Kvale, K., Prowe, A.E.F., Chien, CT. et al. Zooplankton grazing of microplastic can accelerate global loss of ocean oxygen. Nat Communications 12, 2358 (2021). https://doi.org/10.1038/s41467-021-22554-w
When we try to picture plastic pollution, large, dramatic images easily come to mind – skeletons of tropical birds whose insides are filled with plastic, large ghost nets drifting through the open ocean, the Great Pacific Garbage patch, and beaches covered in litter. These are all still part of the problem, but plastic is as integrated into ocean environments as it is in our grocery stores – that is to say ubiquitous and difficult to avoid. Plastics impact more than just the large animals or the beautiful coastlines. As plastic breaks down into smaller and smaller pieces, referred to as microplastics (plastics smaller than 5mm), zooplankton, the ocean’s smallest animals, are also able to eat it. Scientists are still trying to figure out what that means for the ocean, but Dr. Kvale and colleagues have some ideas.
To picture how microplastics may be impacting the ocean, the researchers worked with an already existing climate model (called UVic ECSM), which includes information about the atmosphere and the ocean. Models seem abstract in concept, but they are a useful way to combine the information we have through a series of mathematical equations. For example, part of a climate model may have an equation that shows how water moves with respect to wind. Another equation might describe how water temperature changes with air temperature. These kinds of relationships are like a brush strokes that paint a picture of Earth’s climate. However, each model is only as good as the skill of the painter and the quality of the paints – if the equations (or paints) are built on bad data, they won’t accurately represent the Earth. By contrast, even if the data (or paints) are high quality, but the painter doesn’t understand how to use them, the painting won’t resemble the Earth either. At the end of the day, even the best paints in the hands of the most skilled painter won’t be exactly like the original. There is an art to modeling, but there is also uncertainty.
For this study, scientists wanted to know how zooplankton eating microplastics can change the ocean on a chemical level, primarily when it comes to how much oxygen is in the water. When zooplankton eat microplastics (which you can watch here), this fills their stomachs, especially if it takes them longer to digest the plastic. With full stomachs, they eat less phytoplankton (tiny, free-floating plants), which instead might die and settle through the water before they are decomposed by bacteria. When bacteria decompose phytoplankton, they use up oxygen (similar to the way we humans breathe). As a result, more phytoplankton being broken down by bacteria means that the oxygen minimum zone (the region where there is the least amount of oxygen in the water) could become larger. Since ocean animals still need oxygen to breathe, this would make more of the ocean inhospitable to them.
To look at the possible results, the scientists compared how much oxygen would be in the water after changing two variables: 1) the concentration of microplastics in surface waters; and 2) how readily do zooplankton eat microplastics (do they prefer plastic or their usual food?). The model showed the greatest changes based on how much zooplankton preferred to eat plastic as opposed how much plastic was available. This could be a result of the way the model was made as opposed to an accurate representation of the planet. However, the model did show big changes when zooplankton readily ate microplastics, especially in regions with a lot of nutrients (chemicals that serve as plant food). In places where there were ample nutrients, when zooplankton ate microplastics and left phytoplankton behind, the phytoplankton appeared to die and decompose deeper in the ocean, reducing oxygen. In places with few nutrients, however, there wasn’t as much of an effect. Phytoplankton likely wouldn’t make it to deeper water. Other microbes, desperate for the scarce nutrients, would break apart dead phytoplankton right away to get at the nutrients stored in their bodies. Even though this process still uses oxygen, surface waters get a ready supply of new oxygen from the air.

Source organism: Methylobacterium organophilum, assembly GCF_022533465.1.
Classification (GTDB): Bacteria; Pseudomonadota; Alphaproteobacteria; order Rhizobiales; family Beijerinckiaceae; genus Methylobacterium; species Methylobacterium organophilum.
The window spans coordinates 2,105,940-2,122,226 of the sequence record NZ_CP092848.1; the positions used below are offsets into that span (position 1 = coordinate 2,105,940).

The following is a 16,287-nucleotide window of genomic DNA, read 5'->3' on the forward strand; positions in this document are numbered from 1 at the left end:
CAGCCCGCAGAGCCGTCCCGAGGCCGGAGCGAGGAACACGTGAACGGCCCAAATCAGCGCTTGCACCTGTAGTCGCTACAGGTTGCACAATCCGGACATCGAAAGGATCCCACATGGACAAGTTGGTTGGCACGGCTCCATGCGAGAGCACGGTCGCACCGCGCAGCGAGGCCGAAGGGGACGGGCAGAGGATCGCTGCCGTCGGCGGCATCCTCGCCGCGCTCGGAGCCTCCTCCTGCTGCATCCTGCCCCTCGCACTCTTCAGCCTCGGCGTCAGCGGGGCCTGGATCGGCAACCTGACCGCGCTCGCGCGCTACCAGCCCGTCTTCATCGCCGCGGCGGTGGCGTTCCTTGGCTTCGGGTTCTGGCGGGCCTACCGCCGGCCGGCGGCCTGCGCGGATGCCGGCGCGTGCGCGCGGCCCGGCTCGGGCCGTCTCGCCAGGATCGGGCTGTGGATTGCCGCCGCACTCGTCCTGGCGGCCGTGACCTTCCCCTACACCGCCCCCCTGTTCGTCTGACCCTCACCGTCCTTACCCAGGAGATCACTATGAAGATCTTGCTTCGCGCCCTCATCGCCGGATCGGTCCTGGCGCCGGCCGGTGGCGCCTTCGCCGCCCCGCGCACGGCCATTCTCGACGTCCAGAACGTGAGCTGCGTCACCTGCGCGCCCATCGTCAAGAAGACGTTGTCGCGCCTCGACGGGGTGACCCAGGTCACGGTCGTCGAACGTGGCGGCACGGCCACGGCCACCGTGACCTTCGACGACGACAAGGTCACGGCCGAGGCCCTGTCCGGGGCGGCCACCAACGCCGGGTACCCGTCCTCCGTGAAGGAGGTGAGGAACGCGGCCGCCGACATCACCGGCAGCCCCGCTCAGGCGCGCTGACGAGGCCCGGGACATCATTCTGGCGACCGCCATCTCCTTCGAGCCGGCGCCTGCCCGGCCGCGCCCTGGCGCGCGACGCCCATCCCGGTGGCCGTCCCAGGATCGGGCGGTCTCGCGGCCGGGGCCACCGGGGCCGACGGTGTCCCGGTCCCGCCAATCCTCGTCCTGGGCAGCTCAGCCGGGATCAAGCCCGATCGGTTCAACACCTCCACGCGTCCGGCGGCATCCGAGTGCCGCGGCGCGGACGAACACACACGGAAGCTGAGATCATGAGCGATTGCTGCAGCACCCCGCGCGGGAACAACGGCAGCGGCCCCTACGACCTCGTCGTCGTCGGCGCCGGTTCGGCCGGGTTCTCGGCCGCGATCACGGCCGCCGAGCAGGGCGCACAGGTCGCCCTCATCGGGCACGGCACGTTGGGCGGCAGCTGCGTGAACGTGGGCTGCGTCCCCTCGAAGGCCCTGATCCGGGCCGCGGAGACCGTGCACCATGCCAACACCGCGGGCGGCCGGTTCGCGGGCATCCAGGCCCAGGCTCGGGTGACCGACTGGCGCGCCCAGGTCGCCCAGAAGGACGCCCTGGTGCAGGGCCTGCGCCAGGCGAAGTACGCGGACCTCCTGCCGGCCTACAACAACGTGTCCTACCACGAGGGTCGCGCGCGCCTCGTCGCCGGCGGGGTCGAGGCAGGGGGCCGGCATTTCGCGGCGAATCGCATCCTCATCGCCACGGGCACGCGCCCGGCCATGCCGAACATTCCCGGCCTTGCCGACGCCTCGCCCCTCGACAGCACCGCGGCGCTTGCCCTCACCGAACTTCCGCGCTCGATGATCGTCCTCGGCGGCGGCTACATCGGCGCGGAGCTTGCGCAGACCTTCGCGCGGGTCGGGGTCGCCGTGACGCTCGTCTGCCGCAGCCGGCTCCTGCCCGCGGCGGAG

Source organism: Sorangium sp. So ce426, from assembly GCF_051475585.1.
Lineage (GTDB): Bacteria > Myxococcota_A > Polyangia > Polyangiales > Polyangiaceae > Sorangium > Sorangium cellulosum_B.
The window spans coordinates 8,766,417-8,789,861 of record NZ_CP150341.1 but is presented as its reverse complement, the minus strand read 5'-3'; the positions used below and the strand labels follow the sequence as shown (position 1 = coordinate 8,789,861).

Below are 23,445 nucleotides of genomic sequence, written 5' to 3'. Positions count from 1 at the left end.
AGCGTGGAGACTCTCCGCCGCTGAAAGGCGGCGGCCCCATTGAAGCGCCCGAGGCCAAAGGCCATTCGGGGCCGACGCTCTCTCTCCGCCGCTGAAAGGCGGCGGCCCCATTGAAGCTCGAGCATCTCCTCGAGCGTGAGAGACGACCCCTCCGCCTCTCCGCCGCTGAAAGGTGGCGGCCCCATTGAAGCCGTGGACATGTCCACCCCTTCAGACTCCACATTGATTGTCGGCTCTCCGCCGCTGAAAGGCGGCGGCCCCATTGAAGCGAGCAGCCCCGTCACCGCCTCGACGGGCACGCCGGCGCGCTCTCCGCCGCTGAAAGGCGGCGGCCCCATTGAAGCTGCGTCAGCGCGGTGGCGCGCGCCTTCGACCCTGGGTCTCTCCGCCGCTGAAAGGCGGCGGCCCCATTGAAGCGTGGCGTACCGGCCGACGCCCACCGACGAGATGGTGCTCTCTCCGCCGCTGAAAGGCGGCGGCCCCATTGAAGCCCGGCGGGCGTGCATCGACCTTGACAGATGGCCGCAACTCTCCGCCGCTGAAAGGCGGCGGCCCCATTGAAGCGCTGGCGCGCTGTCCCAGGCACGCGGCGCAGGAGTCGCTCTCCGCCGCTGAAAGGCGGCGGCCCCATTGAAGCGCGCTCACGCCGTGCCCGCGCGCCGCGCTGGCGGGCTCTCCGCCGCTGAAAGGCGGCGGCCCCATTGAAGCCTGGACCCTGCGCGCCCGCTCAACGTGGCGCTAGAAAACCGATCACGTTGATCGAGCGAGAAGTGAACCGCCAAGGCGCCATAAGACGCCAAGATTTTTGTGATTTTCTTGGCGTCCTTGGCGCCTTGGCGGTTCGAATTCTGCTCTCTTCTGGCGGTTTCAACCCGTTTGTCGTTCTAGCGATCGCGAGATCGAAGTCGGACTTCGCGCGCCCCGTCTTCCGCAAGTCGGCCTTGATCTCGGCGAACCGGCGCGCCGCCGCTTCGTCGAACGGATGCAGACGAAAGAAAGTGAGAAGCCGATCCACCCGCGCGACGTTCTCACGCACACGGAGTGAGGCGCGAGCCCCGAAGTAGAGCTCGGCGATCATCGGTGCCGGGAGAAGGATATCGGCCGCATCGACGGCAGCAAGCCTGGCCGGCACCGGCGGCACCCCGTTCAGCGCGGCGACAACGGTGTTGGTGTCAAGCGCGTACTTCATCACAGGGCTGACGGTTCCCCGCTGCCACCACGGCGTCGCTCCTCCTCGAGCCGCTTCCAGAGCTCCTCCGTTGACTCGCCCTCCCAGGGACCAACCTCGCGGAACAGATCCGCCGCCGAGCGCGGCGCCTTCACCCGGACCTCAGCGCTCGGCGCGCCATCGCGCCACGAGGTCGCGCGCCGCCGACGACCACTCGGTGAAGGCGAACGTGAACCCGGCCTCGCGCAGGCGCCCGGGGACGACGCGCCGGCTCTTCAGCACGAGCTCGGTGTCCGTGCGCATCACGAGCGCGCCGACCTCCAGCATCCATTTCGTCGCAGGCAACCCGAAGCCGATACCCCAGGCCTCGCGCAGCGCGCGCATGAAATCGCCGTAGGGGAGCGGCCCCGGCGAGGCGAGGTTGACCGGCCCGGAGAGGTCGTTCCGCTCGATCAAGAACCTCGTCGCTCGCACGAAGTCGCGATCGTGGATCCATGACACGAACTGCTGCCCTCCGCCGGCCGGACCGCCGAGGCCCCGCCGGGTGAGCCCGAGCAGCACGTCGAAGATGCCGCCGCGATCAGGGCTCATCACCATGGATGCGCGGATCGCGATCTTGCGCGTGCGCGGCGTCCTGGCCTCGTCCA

Let Them Eat Plastic
Overall, the results of this model are couched in a lot of uncertainty – it makes sense that the ocean would behave this way, but the modelers acknowledge that there are some strokes of the paintbrush that do not represent reality. This study is novel because it shows the way that through plastic pollution, humans may have triggered a change in the ocean (a decrease in oxygen) that would at first seem unrelated.
While less oxygen in the ocean may seem to bear no connection to those of us living on land, it changes the parts of the ocean that have the right conditions and food for sea creatures. This, in turn, can impact the fisheries that so many people rely on for food and livelihood. Although there is still a lot of necessary research to determine exactly how zooplankton respond to microplastics, it is past time that we acknowledge that our reliance on plastic is harmful and move toward alternatives, both for the ocean and for us. Legend has it that when Marie Antoinette was told of the plight of her people, she responded, “Let them eat cake.” If we fail to address our plastic reliance, it is the same as declaring “Let them eat plastic.”
I am a PhD student studying Biological Oceanography at the University of Rhode Island Graduate School of Oceanography. My interests are in food webs, ecology, and the interaction of humans and the ocean, whether that is in the form of fishing, pollution, climate change, or simply how we view the ocean. I am currently researching the decline of cancer crabs and lobsters in the Narragansett Bay.